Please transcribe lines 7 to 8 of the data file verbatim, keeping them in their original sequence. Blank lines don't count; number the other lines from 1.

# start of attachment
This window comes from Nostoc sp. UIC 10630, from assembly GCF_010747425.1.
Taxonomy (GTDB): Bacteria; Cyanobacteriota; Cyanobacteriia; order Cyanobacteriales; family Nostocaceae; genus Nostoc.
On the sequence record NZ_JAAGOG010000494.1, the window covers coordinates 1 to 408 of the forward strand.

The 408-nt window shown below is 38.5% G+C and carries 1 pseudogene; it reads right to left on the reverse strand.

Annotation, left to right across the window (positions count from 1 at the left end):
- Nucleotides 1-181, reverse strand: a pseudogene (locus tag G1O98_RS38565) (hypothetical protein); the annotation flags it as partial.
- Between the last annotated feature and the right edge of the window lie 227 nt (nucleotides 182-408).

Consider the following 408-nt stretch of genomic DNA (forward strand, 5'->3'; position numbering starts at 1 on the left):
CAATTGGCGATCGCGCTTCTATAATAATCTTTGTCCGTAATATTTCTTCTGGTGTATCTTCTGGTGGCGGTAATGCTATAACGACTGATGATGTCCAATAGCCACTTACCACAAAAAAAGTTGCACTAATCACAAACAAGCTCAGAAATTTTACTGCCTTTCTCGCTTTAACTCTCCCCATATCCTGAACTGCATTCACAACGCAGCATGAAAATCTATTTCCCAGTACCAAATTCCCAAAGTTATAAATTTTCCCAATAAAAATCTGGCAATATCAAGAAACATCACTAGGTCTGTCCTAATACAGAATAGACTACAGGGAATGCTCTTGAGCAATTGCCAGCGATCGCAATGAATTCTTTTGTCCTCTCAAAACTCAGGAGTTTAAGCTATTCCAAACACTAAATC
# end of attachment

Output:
- Between the last annotated feature and the right edge of the window lie 227 nt (nucleotides 182-408).

Consider the following 408-nt stretch of genomic DNA (forward strand, 5'->3'; position numbering starts at 1 on the left):